When Maryland delegates to the Democratic National Convention climbed off their train here Sunday, they were followed by the Nominee. And all over the city the last three days, at nearly every hour, the Nominee has been stalking them.
The Nominee -- Edward T. Conroy -- has the difficult task of unseating the state's popular Republican U.S. senator, Charles McC.Mathias, in the November election. Conroy has very little money, and although he is a state senator, not enough name recognition.
In short, Conroy could use some help. So he has done everything he can think of to win the attention of the party members here and remind them, as he puts it, "I am the nominee of the party."
Conroy did not just come to this city; he moved his campaign here, renting two $100-a-day rooms at the Holiday Inn with the Maryland delegation. He threw an $800 champagne breakfast for the delegates this morning, and with the help of four staff members and a big, blue-rented Cadillac, has pursued party leaders long into the night.
Wherever he finds them, Conroy explains to the delegates that he is their only statewide candidate -- the Nominee -- and that if they get behind him, the money and media attention will follow.
By today, Conroy was confident that his work was paying off. And in any case, his press aide, Rich Scott, said, "If we had not come up here, it would have been very obvious. I think it could have badly damaged us."
Not all the delegates agree.
"He doesn't have a chance," said Democratic delegate Paul Yorkis after this morning's breakfast. "I mean, he's a nice guy, but nice guys don't win campaigns. This delegation voter overwhelmingly is in favor of abortion. He's against it. And he needs polish. I mean at breakfast this morning, he didn't even introduce his wife."
"I'll probably end up voting for Mathias," said Kennedy delegate Skip Strobe of Oxon Hill. "But a free breakfast is a free breakfast -- he [Conroy] seems like a nice guy."
But Conroy declares: "The trip was worth it. We've talked to all the delegates, and the response has been overwhelmingly good. The party is united."
Thanks to some adept timing, Conroy, at the very least, has received some media exposure for his money. When the Maryland delegation first caucused on Sunday, for example, Montgomery congressman and "open convention" leader Michael Barnes stood up to speak, and a crowd of photographers gathered in front of him.
When Barnes was finished, Conroy quickly replaced him on the stage and got his first statement to the delegation filmed as well. He was interviewed on the convention floor by Washington radio and Baltimore television, and made it again today by delaying his remarks at his breakfast until a television crew dropped by.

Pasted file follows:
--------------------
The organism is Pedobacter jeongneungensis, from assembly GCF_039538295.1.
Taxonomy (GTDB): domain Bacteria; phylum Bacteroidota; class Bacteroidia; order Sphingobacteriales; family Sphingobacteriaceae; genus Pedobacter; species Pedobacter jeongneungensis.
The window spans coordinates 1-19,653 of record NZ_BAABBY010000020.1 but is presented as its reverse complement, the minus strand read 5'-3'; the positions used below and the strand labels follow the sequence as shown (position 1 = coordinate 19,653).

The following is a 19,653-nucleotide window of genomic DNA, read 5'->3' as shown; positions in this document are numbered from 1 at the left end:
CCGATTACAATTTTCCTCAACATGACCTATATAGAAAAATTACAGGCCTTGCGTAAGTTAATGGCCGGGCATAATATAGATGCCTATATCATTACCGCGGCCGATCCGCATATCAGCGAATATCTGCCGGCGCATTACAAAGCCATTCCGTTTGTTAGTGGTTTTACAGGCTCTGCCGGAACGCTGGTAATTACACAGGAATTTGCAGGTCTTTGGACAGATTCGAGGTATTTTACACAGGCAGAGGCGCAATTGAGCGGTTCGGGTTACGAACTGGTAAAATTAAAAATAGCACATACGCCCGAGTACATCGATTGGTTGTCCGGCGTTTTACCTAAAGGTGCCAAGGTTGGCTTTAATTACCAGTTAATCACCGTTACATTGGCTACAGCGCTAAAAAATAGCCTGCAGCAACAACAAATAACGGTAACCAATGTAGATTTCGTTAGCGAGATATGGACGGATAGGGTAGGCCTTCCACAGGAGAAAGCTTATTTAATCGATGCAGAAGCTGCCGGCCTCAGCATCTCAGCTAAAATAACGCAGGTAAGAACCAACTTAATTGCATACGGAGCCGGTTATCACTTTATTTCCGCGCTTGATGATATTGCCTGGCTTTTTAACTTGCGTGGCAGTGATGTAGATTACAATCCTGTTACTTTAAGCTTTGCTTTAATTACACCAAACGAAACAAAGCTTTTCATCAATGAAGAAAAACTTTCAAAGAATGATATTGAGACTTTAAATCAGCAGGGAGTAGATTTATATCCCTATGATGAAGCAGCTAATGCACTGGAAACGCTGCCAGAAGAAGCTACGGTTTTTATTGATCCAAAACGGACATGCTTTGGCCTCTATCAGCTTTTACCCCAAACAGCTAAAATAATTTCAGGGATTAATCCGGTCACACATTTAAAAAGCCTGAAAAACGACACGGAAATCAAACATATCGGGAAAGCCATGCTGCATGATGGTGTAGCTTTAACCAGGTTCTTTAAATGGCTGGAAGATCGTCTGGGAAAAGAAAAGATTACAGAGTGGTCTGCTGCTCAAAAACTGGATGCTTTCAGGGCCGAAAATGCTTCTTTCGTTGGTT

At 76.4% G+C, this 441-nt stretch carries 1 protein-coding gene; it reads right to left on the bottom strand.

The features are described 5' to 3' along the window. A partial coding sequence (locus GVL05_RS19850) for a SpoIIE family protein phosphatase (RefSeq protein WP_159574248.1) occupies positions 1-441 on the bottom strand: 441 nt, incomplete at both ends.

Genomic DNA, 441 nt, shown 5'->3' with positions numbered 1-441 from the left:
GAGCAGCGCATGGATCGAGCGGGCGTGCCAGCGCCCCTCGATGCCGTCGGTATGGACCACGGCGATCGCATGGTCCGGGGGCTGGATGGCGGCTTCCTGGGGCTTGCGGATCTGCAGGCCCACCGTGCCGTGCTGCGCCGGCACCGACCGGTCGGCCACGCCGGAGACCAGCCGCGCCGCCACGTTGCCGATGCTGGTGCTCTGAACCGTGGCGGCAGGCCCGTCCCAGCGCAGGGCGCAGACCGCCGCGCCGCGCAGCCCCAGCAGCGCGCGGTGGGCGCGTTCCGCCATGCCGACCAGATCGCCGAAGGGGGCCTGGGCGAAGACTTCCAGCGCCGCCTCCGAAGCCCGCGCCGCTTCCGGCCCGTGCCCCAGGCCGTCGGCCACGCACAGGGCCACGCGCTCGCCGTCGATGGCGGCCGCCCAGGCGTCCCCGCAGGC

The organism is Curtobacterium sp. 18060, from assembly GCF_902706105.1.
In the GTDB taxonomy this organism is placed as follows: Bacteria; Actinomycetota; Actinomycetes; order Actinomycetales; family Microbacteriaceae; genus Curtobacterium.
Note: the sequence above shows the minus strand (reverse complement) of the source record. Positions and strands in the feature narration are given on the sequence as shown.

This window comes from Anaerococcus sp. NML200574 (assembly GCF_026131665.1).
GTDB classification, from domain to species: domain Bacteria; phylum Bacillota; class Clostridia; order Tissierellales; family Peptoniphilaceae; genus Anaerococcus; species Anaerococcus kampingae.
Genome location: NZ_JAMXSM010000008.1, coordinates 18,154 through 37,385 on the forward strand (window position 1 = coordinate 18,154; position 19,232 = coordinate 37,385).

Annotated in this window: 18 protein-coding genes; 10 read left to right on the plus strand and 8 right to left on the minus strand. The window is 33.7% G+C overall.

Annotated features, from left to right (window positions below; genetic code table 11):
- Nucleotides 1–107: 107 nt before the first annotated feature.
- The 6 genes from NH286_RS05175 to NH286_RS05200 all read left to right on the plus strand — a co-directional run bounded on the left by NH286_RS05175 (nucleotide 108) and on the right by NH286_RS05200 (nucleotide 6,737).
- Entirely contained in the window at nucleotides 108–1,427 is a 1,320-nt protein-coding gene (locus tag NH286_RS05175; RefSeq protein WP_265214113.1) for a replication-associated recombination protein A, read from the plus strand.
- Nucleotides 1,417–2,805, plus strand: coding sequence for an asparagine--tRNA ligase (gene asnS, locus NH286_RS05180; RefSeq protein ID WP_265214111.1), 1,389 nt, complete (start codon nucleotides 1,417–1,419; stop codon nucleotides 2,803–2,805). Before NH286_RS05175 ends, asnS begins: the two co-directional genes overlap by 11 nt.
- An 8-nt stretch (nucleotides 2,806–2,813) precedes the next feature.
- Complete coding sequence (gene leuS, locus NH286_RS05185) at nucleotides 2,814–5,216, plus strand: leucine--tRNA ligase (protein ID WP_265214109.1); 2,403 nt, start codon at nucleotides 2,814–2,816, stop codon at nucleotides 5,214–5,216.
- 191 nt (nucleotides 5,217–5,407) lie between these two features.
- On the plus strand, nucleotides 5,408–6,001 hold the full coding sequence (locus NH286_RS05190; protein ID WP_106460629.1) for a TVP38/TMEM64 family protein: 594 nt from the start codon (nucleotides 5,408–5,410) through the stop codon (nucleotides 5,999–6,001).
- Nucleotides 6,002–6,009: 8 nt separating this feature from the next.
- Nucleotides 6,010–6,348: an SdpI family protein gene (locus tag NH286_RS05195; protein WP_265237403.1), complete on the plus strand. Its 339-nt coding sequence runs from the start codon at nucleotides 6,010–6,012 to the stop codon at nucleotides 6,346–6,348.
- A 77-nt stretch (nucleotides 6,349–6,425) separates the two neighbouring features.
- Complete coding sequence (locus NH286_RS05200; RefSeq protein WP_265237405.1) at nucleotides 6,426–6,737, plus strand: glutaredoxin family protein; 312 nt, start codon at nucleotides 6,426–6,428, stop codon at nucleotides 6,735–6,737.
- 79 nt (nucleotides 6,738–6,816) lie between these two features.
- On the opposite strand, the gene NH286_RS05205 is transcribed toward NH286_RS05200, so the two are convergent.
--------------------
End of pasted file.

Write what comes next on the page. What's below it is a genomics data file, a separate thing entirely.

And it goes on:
His fund-raising efforts have been a little more sluggish. Although he hoped to find a host of wealthy contributors around the convention, Conroy did not collect any money here, though he said he spent about $1,700.
He did meet, he said with a group of old college friends from Fordham, and they agreed to set up an alumni reception on Conroy's behalf. "They won't sell tickets," Conroy explained. "But at the reception we'll ask for contributions." That event, however, is about a month away.
Meanwhile, Conroy's attempts to solidify support within his party seem to have met with mixed success.
The work began on the train from Maryland Sunday, when Conroy went up and down the aisles, speaking with each delegate and telling them about his campaign. As a moderate like Sen. Henry (Scoop) Jackson, the Washington State Democrat, Conroy hopes to win conservative votes.
Since then, Conroy has been everywhere the delegates have been, handing them stickers, shaking their hands and trying to correct their defeatist predictions.
Some delegates seem to feel, though, that it is Conroy who is failing to get the message. After breakfast today, Carter alternate delegate James Melton of Baltimore, a beefy, cigar-toting man, told Conroy bluntly, "You've got your hands full with the fella Mathias."
"We can beat him," Conroy quickly replied.
"But what I'm saying to you is," Melton patiently explained, "it's not going to be any cakewalk."
Uncommitted delegate Peter Messitte of Montgomery County, Mathias' traditional stronghold, said "Mathias was my congressman before he became senator. I think he's a good Republican who's done well. I wish Conroy luck. But I'm taking a walk on this one."
Many of the delegates, of course, are impressed by Conroy's dogged work this week. "He's turned things around for himself with some people," said Gus Gentile, a Kennedy delegate from Montgomery. "There was some hostility in Montgomery toward him during the primary, but he's cleared up a lot of that. He's done a good job."
Other delegates say they are just used to Conroy, known as an aggressive state senator from Bowie. "Hey, we in Prince George's are used to this," one delegate from the county said privately. "We've gone through this stuff with Ed Conroy every day for 10 years."